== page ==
• 5.
    Jokinen, Jussi
    et al.
    Umeå University, Faculty of Medicine, Department of Clinical Sciences, Psychiatry. Department of Clinical Neuroscience/Center for Psychiatric Research, Karolinska Institutet, Stockholm, Sweden.
    Bostrom, Adrian E.
    Dadfar, Ali
    Ciuculete, Diana M.
    Chatzittofis, Andreas
    Asberg, Marie
    Schioth, Helgi B.
    Epigenetic changes in the CRH gene are related to severity of suicide attempt and a general psychiatric risk score in adolescents2018In: EBioMedicine, ISSN 0360-0637, E-ISSN 2352-3964, Vol. 27, p. 123-133Article in journal (Refereed)
    Abstract [en]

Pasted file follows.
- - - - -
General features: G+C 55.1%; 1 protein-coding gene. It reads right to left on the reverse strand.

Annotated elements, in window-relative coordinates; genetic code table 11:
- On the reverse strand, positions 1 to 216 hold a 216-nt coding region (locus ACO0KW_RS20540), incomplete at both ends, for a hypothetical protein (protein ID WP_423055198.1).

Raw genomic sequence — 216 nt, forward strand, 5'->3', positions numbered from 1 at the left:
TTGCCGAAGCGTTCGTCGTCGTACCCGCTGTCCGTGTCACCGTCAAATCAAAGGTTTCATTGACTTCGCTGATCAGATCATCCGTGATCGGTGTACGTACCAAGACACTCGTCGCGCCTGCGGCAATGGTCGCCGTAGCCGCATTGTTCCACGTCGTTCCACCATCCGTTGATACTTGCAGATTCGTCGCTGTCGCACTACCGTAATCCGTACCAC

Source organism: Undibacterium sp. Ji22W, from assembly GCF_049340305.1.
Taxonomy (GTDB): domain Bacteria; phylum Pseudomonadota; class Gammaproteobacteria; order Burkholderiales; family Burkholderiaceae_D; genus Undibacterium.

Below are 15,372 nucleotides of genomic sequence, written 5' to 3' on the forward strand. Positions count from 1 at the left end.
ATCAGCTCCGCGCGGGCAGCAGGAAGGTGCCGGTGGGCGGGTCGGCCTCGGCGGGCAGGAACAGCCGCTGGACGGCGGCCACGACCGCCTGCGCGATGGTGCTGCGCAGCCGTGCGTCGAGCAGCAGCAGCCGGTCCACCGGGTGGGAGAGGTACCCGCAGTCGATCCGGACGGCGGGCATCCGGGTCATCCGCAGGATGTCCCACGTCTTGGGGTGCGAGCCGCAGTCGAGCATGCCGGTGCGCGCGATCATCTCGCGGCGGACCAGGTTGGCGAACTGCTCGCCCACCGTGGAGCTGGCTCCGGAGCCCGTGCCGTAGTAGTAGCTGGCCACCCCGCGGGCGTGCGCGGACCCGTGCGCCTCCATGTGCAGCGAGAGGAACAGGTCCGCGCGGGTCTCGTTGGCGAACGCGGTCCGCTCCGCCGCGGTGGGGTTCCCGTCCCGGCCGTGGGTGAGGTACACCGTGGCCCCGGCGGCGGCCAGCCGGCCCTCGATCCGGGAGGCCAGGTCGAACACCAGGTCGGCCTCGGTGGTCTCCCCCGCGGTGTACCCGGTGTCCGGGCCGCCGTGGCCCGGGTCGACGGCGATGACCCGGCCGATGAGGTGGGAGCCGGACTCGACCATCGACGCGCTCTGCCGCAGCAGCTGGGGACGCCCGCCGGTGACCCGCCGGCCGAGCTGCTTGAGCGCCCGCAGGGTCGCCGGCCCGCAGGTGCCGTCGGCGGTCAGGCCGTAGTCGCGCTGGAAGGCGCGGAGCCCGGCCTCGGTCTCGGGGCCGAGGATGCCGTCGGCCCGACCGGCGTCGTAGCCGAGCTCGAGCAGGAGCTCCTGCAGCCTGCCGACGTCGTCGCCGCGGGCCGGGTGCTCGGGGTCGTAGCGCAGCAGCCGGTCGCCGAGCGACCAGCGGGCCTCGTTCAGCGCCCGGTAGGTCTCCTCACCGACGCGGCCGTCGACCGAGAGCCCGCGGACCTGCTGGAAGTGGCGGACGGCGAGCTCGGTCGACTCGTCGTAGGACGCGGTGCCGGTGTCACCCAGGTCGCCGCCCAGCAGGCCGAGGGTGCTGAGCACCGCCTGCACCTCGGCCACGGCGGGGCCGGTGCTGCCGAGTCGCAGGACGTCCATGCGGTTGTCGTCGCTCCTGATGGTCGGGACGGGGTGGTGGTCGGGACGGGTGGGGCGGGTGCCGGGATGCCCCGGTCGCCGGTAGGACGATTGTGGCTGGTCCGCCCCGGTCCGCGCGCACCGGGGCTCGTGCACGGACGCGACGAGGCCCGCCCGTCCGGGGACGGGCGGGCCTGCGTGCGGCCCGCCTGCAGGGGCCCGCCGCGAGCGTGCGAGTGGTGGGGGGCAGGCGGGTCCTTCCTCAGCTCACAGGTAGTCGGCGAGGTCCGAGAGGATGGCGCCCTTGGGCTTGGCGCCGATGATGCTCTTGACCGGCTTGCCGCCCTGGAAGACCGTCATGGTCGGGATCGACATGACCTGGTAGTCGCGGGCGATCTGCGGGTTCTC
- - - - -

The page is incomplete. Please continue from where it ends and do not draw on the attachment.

The aim of this study, comprising 88 suicide attempters, was to identify hypothalamic-pituitary-adrenal (HPA) -axis coupled CpG-sites showing methylation shifts linked to severity of the suicide attempt. Candidate methylation loci were further investigated as risk loci for a general psychiatric risk score in two cohorts of adolescents (cohort 1 and 2). The genome-wide methylation pattern was measured in whole blood using the Illumina Infinium Methylation EPIC BeadChip. Subjects were stratified into high-risk and low-risk groups based on the severity of the suicidal behavior. We included CpG sites located within 2000 basepairs away from transcriptional start site of the following HPA-axis coupled genes: corticotropin releasing hormone (CRH), corticotropin releasing hormone binding protein (CRHBP), corticotropin releasing hormone receptor 1 (CRHR1), corticotropin releasing hormone receptor 2 (CRHR2), FK506-binding protein 51 (FKBP5) and the glucocorticoid receptor (NR3C1). Themethylation state of two corticotropin releasing hormone (CRH)-associated CpG siteswere significantly hypomethylated in the high-risk group of suicide attempters (n=31) (cg19035496 and cg23409074) (p < 0.001). Adolescent cohort 1 and 2 consisted of 129 and 93 subjects, respectively, and were stratified by the in silico generated DAWBA measurements of a general psychiatric risk score into high-risk group (>similar to 50% risk) or controls. In adolescent cohort 2, cg19035496 was hypermethylated in subjects with a high general psychiatric risk score. Our results show epigenetic changes in the CRH gene related to severity of suicide attempt in adults and a general psychiatric risk score in adolescents.